And because I was crabby, or maybe just because I had nothing planned, I said that St. Nicholas probably wasn't coming tonight. I never remember when St. Nicholas is supposed to come, but Bubba remembered and would not stop asking about him.

But nighttime came with promises of relief. Dinner, bath/shower, minimal crying about being bored and being left alone (I finally figured out that he thought that when I said the babysitter wasn't coming over that I was just going to leave him home alone while I went alone to the meeting). And then he was asleep by 9PM. And Moosie, still processing the evening's events, let him sleep.

A short time later, I found a raggedy, worn shoe strategically placed by the TV, above the stockings. Even in an afternoon and evening full of explosions and tears, Bubba, in his innocence, thought St. Nicholas just might come. Just maybe.

I think St. Nicholas might just stop by with something small. Every kid deserves magic, don't you think? And while I am strict (when it matters), I will never purposefully crush Bubba's spirit. There are enough people out there who won't think twice before doing that.

Maybe Bubba put out his shoe just hoping for a gift like greedy selfish little children do this time of year. But I believe in hope, and that is a gift I will always choose to give no matter what.


We are in the dip of the curvy road of what is Bubba. While last week was resistance, this week is explosion. Last week was sensible schedules, somewhat completed homework, homemade cookies, and sleepy bathed children snuggled in bed by 9PM. This week is schedules that aren't clicking (implementation hasn't changed, just the reception!), ripped homework, a dirty kitchen, and stinky overstimulated children with scuzzy teeth who are wide awake at 10:30PM.

I don't know what started it all, but the downward slide has begun and I imagine we won't be back on track until the weekend (once the boys have sometime to catch up on sleep).

Last night, Bubba was apparently inventing ways to stay out of bed. This wasn't clear to me until he said, "How about I can't sleep because my toe hurts?" (He cut it the other day.) "Yeah, that sounds like a good one." His voice sounded quite pleased.

Moosie on the other hand, was not pleased when Bubba was finally asleep. We were keeping him out of the room to let Bubba settle down. Moosie kept exclaiming, "Macaroni! Macaroni!"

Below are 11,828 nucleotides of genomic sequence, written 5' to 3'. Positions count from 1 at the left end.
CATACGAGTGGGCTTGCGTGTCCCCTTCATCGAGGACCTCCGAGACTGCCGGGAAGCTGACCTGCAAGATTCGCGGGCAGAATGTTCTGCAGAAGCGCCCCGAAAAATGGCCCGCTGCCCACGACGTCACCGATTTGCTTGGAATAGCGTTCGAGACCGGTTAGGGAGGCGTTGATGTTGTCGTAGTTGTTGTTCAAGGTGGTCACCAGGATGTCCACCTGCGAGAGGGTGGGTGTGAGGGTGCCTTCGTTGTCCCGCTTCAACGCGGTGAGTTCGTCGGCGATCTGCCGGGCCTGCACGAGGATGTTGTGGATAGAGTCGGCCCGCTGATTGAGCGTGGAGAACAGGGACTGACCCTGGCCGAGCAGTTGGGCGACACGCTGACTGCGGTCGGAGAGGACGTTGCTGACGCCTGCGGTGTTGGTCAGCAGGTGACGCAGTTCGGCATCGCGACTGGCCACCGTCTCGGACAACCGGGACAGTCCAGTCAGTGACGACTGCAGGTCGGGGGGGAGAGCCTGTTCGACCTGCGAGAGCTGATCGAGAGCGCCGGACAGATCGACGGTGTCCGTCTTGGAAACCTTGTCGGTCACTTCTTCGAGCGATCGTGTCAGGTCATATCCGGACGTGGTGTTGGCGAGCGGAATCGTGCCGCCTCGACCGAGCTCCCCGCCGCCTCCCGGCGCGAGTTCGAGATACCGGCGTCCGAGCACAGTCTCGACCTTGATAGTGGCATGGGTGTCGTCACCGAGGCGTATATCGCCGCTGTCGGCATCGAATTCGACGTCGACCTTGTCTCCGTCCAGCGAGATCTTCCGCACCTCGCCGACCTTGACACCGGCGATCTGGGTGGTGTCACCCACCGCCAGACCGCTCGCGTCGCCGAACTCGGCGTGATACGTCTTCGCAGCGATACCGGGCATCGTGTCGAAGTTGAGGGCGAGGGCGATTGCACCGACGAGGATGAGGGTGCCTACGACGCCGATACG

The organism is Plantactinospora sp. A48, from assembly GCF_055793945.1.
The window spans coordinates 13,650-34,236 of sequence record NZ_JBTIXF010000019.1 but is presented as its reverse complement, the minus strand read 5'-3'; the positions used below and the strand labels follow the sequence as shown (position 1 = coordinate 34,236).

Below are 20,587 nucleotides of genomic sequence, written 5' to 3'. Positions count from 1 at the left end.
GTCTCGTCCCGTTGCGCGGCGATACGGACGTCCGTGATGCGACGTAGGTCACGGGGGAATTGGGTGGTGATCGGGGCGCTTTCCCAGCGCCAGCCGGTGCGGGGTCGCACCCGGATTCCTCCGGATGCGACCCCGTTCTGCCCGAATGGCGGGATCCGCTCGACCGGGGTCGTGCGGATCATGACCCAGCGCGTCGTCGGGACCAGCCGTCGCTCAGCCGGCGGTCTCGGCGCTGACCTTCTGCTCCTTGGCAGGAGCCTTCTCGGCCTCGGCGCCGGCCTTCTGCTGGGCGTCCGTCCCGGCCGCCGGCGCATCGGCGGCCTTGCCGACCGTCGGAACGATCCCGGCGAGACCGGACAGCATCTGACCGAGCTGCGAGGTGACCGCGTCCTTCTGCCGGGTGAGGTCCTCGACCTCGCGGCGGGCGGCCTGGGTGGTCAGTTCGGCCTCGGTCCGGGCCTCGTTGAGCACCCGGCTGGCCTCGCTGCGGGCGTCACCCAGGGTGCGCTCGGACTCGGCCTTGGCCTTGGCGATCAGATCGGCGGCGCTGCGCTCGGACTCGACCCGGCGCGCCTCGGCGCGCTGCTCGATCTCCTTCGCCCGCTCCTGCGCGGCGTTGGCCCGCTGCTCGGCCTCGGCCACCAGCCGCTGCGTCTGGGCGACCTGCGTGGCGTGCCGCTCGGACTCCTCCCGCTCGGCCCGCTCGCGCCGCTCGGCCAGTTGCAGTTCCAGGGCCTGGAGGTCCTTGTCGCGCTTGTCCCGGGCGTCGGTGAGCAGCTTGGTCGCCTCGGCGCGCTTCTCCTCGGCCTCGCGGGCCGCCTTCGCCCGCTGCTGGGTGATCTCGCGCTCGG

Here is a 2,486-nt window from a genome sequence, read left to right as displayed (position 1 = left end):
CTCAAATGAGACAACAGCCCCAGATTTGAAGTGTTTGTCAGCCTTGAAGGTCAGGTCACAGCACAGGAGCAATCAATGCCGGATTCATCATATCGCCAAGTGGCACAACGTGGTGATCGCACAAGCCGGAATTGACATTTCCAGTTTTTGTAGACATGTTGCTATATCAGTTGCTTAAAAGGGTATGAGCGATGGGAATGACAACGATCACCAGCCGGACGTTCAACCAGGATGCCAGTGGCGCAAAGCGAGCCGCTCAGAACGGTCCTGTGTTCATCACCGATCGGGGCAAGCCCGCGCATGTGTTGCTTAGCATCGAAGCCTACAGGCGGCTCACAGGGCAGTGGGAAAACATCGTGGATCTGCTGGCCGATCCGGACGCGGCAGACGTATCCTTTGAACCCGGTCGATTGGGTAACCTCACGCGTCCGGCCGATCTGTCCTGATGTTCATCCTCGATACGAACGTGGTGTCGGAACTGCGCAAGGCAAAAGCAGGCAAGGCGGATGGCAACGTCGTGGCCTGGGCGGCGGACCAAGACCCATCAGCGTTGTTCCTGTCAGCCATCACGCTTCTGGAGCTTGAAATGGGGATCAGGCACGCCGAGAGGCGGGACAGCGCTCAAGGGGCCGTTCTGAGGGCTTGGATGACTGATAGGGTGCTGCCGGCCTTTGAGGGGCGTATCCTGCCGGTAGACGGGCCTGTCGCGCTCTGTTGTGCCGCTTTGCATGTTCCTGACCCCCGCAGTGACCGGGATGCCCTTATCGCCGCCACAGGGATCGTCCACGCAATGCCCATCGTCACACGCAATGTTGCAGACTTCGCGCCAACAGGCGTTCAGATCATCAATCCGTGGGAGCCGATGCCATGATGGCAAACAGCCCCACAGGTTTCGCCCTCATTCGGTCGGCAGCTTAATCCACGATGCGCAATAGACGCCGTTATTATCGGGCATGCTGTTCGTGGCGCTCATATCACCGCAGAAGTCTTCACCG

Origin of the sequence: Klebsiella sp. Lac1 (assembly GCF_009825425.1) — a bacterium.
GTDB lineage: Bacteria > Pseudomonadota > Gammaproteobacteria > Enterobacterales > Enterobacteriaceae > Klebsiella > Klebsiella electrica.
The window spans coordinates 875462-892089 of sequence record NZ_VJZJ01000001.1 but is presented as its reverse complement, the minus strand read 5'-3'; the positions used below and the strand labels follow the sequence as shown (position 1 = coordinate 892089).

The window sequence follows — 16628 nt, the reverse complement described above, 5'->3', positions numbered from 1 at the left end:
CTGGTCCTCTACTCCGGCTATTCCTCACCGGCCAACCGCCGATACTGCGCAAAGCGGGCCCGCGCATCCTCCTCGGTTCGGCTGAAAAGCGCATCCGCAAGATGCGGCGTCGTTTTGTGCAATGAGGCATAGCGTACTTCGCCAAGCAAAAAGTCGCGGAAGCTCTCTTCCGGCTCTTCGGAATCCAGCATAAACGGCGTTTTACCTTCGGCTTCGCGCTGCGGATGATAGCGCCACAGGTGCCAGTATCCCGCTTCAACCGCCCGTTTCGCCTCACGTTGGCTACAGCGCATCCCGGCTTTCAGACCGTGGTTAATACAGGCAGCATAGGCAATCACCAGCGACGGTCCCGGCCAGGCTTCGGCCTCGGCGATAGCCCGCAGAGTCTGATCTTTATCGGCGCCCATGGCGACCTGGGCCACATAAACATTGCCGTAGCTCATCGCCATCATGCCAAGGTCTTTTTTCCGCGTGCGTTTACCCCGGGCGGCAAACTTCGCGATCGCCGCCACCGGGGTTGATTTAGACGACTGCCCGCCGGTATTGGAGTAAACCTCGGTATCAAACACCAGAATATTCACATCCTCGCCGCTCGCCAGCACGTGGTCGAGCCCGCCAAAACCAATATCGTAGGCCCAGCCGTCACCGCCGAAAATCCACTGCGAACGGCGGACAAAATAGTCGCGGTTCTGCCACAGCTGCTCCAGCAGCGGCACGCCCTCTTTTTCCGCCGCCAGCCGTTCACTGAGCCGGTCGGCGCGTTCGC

This would be difficult to understand for the untrained listener, but I--being the manipulating mommy that I am--knew Moosie was saying "Ack lonely!" [Ack is how Moosie says his brother's name.] You see, when Moosie wants to sleep with us, all I have to say is that his brother will be lonely, and the dear little boy toddles into their bedroom to hold a vigil for his big bro until both of them are sound asleep.

And as always, these things tend to backfire.

Saturday, December 1, 2007

The good and bad of visual timers

Bubba and Moose were going to play at the neighbors' house while I went to a meeting. I tried to time it right so that Bubba had the motivation to do his homework, enough time for any possible meltdowns, but not too much time so that we had hours of "Is it time yet?" or random bolting out of the door.

Once the homework was completed, it was clear by several attempts to flee the house, that me saying "We will go at 6:15, when the big hand is on the 3" was not working.

So I set the visual timer.

Waiting...after trying to move the time forward and me failing at my attempt to again explain the abstract concept of time.

Still one point turning it upside down and tapping it.

Still waiting, but finally distracted by the Charlie Brown Christmas special...

And you better believe when the red disappeared from the visual timer, he was out the door before I could blink.... without saying a word, without a coat, and with his brother running behind him screaming "Wait! Wait!"